PhysOrg reports scientists have discovered that silicon with high concentrations of metals like copper, nickel and iron, can exhibit the strange property of "retrograde melting", which means it melts as it cools down. The discovery may be useful in lowering the production cost of some silicon-based chips and solar cells.
The material, a compound of silicon, copper, nickel and iron, "melts" (actually turning from a solid to a slush-like mix of solid and liquid material) as it cools below 900 degrees Celsius, whereas silicon ordinarily melts at 1414 degrees C. The much lower temperatures make it possible to observe the behavior of the material during melting, based on specialized X-ray fluorescence microprobe technology using a synchrotron -- a type of particle accelerator -- as a source.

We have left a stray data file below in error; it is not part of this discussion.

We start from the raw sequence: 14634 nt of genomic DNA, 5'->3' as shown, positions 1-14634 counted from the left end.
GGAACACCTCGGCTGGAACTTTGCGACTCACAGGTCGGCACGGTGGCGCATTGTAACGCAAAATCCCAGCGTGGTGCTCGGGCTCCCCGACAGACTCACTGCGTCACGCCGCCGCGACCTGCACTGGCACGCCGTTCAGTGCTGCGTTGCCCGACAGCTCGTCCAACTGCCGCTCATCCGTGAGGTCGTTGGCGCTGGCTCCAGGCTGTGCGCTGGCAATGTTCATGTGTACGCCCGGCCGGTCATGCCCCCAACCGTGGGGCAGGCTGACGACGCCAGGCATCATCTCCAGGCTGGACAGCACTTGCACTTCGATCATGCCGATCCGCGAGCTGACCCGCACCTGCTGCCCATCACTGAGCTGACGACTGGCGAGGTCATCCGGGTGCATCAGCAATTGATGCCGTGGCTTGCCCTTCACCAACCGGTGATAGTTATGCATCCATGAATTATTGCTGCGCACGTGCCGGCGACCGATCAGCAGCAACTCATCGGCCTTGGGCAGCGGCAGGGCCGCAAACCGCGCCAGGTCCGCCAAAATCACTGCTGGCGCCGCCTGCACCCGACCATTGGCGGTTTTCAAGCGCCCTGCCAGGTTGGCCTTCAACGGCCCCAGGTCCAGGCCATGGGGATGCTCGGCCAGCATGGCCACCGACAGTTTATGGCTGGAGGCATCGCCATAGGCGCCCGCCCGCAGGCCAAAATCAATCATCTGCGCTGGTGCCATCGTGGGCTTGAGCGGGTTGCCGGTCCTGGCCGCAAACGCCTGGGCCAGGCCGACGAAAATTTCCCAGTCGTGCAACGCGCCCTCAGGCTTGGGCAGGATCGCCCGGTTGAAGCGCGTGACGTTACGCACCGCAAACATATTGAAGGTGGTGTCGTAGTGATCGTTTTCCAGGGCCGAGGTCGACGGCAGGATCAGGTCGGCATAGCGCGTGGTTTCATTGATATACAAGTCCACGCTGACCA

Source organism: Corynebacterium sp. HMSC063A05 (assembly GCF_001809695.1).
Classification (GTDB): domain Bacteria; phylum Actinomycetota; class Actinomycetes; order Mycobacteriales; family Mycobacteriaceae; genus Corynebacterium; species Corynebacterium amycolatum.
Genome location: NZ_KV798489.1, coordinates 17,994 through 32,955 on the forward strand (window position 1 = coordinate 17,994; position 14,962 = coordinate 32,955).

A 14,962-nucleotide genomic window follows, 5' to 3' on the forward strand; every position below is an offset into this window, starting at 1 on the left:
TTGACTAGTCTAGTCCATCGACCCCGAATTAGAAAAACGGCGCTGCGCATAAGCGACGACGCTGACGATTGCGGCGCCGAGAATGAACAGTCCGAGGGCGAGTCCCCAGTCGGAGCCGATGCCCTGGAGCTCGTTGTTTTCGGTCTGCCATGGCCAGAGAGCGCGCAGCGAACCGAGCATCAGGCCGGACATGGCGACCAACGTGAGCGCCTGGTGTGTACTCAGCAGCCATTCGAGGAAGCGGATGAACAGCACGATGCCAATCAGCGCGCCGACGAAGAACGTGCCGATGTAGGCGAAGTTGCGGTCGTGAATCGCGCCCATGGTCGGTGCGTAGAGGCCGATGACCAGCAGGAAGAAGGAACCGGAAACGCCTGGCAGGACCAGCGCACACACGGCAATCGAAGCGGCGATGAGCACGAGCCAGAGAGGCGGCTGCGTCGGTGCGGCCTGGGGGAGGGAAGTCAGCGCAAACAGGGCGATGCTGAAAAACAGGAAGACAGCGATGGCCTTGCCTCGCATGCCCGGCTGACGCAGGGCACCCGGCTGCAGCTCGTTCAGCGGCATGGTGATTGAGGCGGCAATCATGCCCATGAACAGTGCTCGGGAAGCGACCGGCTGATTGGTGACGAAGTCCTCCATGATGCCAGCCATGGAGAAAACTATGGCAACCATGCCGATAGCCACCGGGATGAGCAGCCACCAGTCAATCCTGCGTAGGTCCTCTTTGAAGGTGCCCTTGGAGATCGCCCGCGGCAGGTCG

The findings could be useful in lowering the cost of manufacturing some silicon-based devices, especially those in which tiny amounts of impurities can significantly reduce performance. In the material that Buonassisi and his researchers studied, impurities tend to migrate to the liquid portion, leaving regions of purer silicon behind. This could make it possible to produce some silicon-based devices, such as solar cells, using a less pure, and therefore less expensive, grade of silicon that would be purified during the manufacturing process.